The Advanced Propulsion Centre was created from the work undertaken by the Automotive Council to identify the growth strategy for the UK industry. There are a number of organisations which are key stakeholders in the low carbon automotive sector, part of the collaboration created by the APC and listed below.
The Automotive Council was founded in 2009 to transform the business environment for the automotive industry in the UK.
The Automotive Investment Organisation (AIO) is led by UK Trade & Investment (UKTI) and takes strategic direction from the Automotive Council to develop a strategy to repatriate the supply chain and build on the opportunities identified in the UK.
The Department for Business Energy and Industrial Strategy (BEIS) is the department for economic growth. The department invests in skills and education to promote trade, boost innovation and help people to start and grow a business. BIS also protects consumers and reduces the impact of regulation.
Cenex was established in 2005 as the UK’s first Centre of Excellence for Low Carbon and Fuel Cell technologies. Today Cenex operates as an independent not-for-profit consultancy specialising in the delivery of projects, supporting innovation and market development, focused on low carbon vehicles and associated energy infrastructure.
The High Value Manufacturing Catapult network consists of seven technology and innovation centres, established and overseen by the Technology Strategy Board, with over £200 million of government investment.
Innovate UK (formerly The Technology Strategy Board) is the UK’s innovation agency, offering support and funding to help business develop new products and services and bring them closer to market.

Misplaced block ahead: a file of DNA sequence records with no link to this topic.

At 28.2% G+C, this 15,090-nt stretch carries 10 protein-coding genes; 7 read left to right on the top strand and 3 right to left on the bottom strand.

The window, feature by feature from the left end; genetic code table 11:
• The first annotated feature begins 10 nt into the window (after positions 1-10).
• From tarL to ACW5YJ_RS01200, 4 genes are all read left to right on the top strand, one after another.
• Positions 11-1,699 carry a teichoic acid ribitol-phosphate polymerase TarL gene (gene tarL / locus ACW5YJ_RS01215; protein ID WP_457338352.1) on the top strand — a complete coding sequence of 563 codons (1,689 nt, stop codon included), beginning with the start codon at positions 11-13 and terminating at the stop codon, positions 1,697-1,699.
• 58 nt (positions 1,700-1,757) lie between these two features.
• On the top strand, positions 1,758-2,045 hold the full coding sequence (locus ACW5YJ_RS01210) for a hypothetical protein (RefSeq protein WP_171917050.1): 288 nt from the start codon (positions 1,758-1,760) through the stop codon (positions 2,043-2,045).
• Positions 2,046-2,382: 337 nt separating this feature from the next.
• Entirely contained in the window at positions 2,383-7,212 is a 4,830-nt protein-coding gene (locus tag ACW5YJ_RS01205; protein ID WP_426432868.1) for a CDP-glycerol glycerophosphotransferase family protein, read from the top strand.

The Low Carbon Vehicle Partnership, the LowCVP was established in 2003, and is a public-private partnership working to accelerate a sustainable shift to lower carbon vehicles and fuels and create opportunities for UK business.
The Niche Vehicle Network is an independent association of over 100 niche vehicle manufacturers, specialist technology companies and supply chain businesses.
The North East Automotive Alliance (NEAA) is an industry-led cluster group, established to support the economic sustainable growth and competitiveness of the sector in the North East of England. Launched in March 2015 and with over 280 cluster participants, the NEAA is the largest automotive cluster in the UK and one of the fastest growing clusters across Europe.
The Office for Low Emission Vehicles (OLEV) is a team working across government to support the early market for ULEVs. It published the Government’s ULEV strategy in September 2013.
The Proving Factory is a unique manufacturing, assembly and validation organisation for the UK automotive industry, credibly bridging the current market ‘gap’ between technology developers making innovative, low carbon prototypes and the needs of vehicle manufacturers for volume supply.
The Society of Motor Manufacturers and Traders (SMMT) exists to support and promote the interests of the UK automotive industry at home and abroad. Working closely with member companies, SMMT acts as the voice of the motor industry, promoting its position to government, stakeholders and the media.
The Transport Systems Catapult is the UK’s technology and innovation centre for Intelligent Mobility, harnessing emerging technologies to improve the movement of people and goods around the world.
Transport KTN is the Knowledge Transfer Network a community supporting the development of integrated, efficient and sustainable transport systems, by bringing together independent but interrelated organisations to stimulate innovation through knowledge transfer.
The West Midlands Manufacturing Consortium Ltd (WMMC Ltd) was set up in 2002 as a special purpose vehicle to deliver the Manufacturing Advisory Service (MAS) in the West Midlands.
The APC contact for questions relating to these organisations is Garry Wilson who can be emailed at firstname.lastname@example.org